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August 04, 2022

'It's Always Sunny' has featured Philly for 17 years, but it was first envisioned as a Hollywood-centric show

By the time FX broadcast the sitcom's first episode, many details, including its setting, had changed

After nearly two decades on the air, it would be hard to imagine "It's Always Sunny in Philadelphia" being set anywhere else. 

The show's creator, Rob McElhenney, initially intended for the sitcom to be set in Los Angeles. But by the time FX broadcast its first episode on Aug. 4, 2005, that had changed. So had the premise for its characters. 

The gang was first envisioned as a group of small-time actors who were struggling to make it in Hollywood, not the staff of a hole-in-the-wall Irish pub in South Philly. That's why the original title was "It's Always Sunny on Television."

McElhenney and his co-stars, Glenn Howerton and Charlie Day, produced a pilot of the Los Angeles version for less than $200. It proved to be a hit with the executives at FX, but it needed some changes.

The FX executives felt there were too many sitcoms about Los Angeles on the air at the time. They decided "It's Always Sunny" needed to differentiate itself with a unique new location. They picked Philadelphia, where McElhenney – who plays Mac – was born and raised. 

Still, McElhenney believes "It's Always Sunny" would have worked in any setting.

"The fact that they were actors had nothing to do with the story, because it was all about how they're scumbags and get over on each other," he said in a behind-the-scenes clip from FX. "We can put scumbags anywhere we want to."

The first season of the show wasn't a complete departure from the pilot, which has never been released in full. Its plot was repurposed for the season's fourth episode, "Charlie Has Cancer."

McElhenney said the concept for the episode's first scene – which features the protagonists Dennis, played by Howerton, and Charlie, played by Day – is what inspired him to create the rest of the show.

In the pilot, Dennis visits Charlie's apartment to borrow a cup of sugar. Charlie tells Dennis that he may have cancer and looks to his friend for support. But Dennis wriggles his way out of the situation by leaving the apartment as soon as possible.

The scene largely remained the same in the first season, but Dennis instead wanted to borrow a basketball.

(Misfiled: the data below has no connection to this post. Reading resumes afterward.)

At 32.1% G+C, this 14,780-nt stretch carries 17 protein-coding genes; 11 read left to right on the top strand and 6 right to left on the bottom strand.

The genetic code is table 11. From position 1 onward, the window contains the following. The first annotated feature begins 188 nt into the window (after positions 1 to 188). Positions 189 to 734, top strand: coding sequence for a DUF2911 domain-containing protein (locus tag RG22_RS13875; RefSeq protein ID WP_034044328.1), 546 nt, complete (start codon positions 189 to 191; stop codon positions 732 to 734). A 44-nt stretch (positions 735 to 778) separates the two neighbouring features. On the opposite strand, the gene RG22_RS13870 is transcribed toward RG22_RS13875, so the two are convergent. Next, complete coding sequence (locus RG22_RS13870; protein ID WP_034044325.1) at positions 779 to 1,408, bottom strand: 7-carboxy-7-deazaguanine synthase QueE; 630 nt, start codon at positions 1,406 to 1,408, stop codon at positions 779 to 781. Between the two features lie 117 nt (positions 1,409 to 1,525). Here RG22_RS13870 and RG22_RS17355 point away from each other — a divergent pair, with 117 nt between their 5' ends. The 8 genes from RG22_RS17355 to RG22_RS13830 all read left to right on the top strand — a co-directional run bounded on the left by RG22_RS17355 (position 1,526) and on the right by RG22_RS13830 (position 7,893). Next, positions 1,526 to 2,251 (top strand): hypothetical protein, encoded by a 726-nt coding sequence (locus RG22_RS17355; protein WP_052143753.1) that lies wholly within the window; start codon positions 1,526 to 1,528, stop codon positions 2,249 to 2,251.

The pilot's script was written by McElhenney and Howerton, who became friends after they kept running into one another at auditions, according to the first episode of "The Always Sunny Podcast."

Day was also an aspiring actor and a common sight at auditions at the time. He and Howerton became close after they carpooled home from the auditions for "That 80s Show," a failed sequel to "That 70s Show." Howerton earned a starring role in the show. 

At the time, Day had been filming short, homemade comedy films to promote himself to casting directors.

"It was the 2000 equivalent of TikToks," he said in the podcast.

This inspired McElhenney and Howerton to make their own shorts, but they eventually decided they would work better as a TV show.

Their pilot also included the character Sweet Dee, but she wasn't played by Kaitlin Olson. Instead, she was portrayed by McElhenney's ex-girlfriend, Jordan Reid, who was axed from the show after the couple broke up. McElhenney went on to marry Olson in 2008.

Danny DeVito's character, Frank Reynolds, wasn't added to the show until Season 2.

The pilot also had an early version of the recurring character Carmen, a transgender woman and Mac's on-and-off love interest. But she's played by Brazilian actress Morena Baccarin instead of Brittany Daniel.

In the pilot, Mac appears to be a highly fictionalized version of McElhenney. In one of his interactions with Carmen, she mentions seeing him in an episode of "Law & Order." One of McElhenney's earliest professional gigs was a guest appearance on the show. 

The 15th season of "It's Always Sunny" aired last year. The show was renewed through its 18th season in 2020, but it's not yet clear when production will begin.